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Chairman's Message

Using the “Honor System” System is No Way to Distribute Government Benefits

Posted: August 15, 2013 at 7:28 pm   /   by   /   comments (0)

markUncaphernewThe Obama Health and Human Service Department tried slipping a very significant announcement through the cracks of a quiet July 4th holiday weekend when were few were paying attention to Washington. Days after more publicly announcing that they were delaying the employer mandate for a year, they quietly revealed that their new health insurance marketplaces cannot check income claims. Instead, the Administration will trust self-reported information until 2015, when they hope to finally have a verification system in place.

Verification systems are essential to determine who qualifies for benefits. Obamacare offers tax subsidies to purchase health insurance for Americans who earn less than 400% of the poverty line, about $45,000 for an individual. Those earning less than 133% of the poverty line – about $15,000 – will qualify for Medicaid coverage in the District and 23 states, such as Maryland, that have accepted the program.

Verification is also needed to check on individuals are receiving employer health insurance coverage. Employees do not qualify for funding support if they get health insurance from their company with a policy that costs less than 9.5% of their income.

Whether the Obama Administration can have an income verification process will be in place even by 2015 remains an open question. The Administration has already had three years to develop one and failed to do so.
Ample recent evidence exists of the consequences of relying on “self-certification” by people claiming government benefits. The government loses because benefits are claimed by unentitled people.

Start with the so-called “ObamaPhone” program. This is in fact the Lifeline program begun in 1985 to give discounted phone service to qualifying low-income consumers. Your monthly phone bill contains a charge per line to pay for this.
This was expanded beginning in 2005 to cover mobile phone service. Lifeline customers were required to re-register with their wireless provider every year to as being eligible, but recipients were allowed to simply “self-certify.” The cost of the Lifeline program has exploded from $819 million in 2008 to over $2.2 billion last year.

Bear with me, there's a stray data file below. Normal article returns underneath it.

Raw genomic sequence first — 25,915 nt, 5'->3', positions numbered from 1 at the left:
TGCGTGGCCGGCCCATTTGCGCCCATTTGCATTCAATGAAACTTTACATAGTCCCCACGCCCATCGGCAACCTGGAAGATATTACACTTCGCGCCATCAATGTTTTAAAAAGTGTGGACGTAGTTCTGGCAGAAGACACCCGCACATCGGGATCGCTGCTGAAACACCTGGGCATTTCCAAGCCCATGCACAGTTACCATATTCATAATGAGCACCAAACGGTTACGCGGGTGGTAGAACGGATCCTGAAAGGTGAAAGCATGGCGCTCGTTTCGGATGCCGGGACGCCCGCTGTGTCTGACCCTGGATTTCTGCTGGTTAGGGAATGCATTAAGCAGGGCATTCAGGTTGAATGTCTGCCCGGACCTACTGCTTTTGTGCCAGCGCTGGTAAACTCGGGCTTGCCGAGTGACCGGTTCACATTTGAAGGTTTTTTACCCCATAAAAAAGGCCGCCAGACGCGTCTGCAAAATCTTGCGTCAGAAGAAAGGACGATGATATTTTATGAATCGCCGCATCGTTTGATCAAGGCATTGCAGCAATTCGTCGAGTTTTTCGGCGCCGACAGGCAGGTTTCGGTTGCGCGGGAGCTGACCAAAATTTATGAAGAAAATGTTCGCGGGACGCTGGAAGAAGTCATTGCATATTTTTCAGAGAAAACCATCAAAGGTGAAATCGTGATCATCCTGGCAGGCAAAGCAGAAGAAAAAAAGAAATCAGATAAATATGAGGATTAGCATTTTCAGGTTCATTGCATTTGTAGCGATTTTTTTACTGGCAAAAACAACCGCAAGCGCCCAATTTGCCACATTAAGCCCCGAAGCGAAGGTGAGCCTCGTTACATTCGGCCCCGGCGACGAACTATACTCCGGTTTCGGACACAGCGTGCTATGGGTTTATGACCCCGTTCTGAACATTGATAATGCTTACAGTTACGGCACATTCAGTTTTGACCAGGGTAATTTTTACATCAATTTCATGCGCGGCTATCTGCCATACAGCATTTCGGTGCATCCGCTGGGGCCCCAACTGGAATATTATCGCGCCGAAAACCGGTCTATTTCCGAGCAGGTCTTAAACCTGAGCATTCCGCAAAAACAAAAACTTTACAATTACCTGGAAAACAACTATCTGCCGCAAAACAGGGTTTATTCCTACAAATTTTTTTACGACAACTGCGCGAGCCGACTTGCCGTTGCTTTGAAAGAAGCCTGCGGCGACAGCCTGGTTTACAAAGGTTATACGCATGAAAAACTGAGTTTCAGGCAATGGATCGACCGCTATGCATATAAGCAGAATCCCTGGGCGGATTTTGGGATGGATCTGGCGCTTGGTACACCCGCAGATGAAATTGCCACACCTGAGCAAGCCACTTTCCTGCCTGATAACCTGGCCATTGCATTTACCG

Closer scrutiny of eligibility estimates that as many as 40% of Lifeline phone recipients either cannot demonstrate their qualification or failed to respond to requests for certification. Among the problems is that households are also supposed to have only one phone each. Based on these numbers, it is projected that a program that cost less than a billion dollars five years ago, it now costs as much in fraudulent claims alone.

These numbers are mere rounding error compared with the eligibility problems associated with the Earned Income Tax Credit (EIC).This program is a refundable tax credit for low- and medium-income individuals and couples, primarily for those who have qualifying children. For tax year 2012, the maximum EIC for a single person or couple filing without qualifying children is $475. The maximum EIC with one qualifying child is $3,169, with two children is $5,236, and with three or more qualifying children is $5,891.

The IRS Inspector General regularly produces an estimate of improperly claimed EIC. They project that over the past decade improper payments have been made of between $112 billion to $133 billion.

The Food Stamps or “SNAP” is another program with eligibility challenges. And the state of Maryland in particular stands out as a weak administrator.
Our state ranks second in the nation in the amount of taxpayer dollars wasted on food stamp fraud. For every $100 in benefits, Maryland gave out $6.11 to people who were not eligible, amounting to about $60 million. Maryland ranks second in the United States for losses from improper payments, according to fiscal 2010 data from the U.S. Department of Agriculture. Our state’s fraud rate is just over twice the national average of $3.05 for every $100 spent on food stamps.

Of the nearly 1,300 Maryland cases that were investigated, 25% contained evidence of fraud and another 17% revealed overpayments, according to information from the Maryland Department of Human Resources. Yet in Maryland, only seven recipients were prosecuted in a single year while another 113 cases were settled outside the courts. That there were seven prosecutions sends a powerful message that the state is not concerned about benefit fraud.

In short, we already know how the movie turns out if Obamacare lacks a process to screen who should receive subsidies. Billions will be lost to ineligible recipients. And if Maryland’s prosecution rate is any guide, few who lie in order to get benefits will ever face any legal consequences.

Short of repealing Obamacare altogether, at an absolute minimum the individual mandate and the premium subsidies should never go into effect until a credible process is in place for verifying eligibility.

Mark Uncapher
Montgomery County Republican Chairman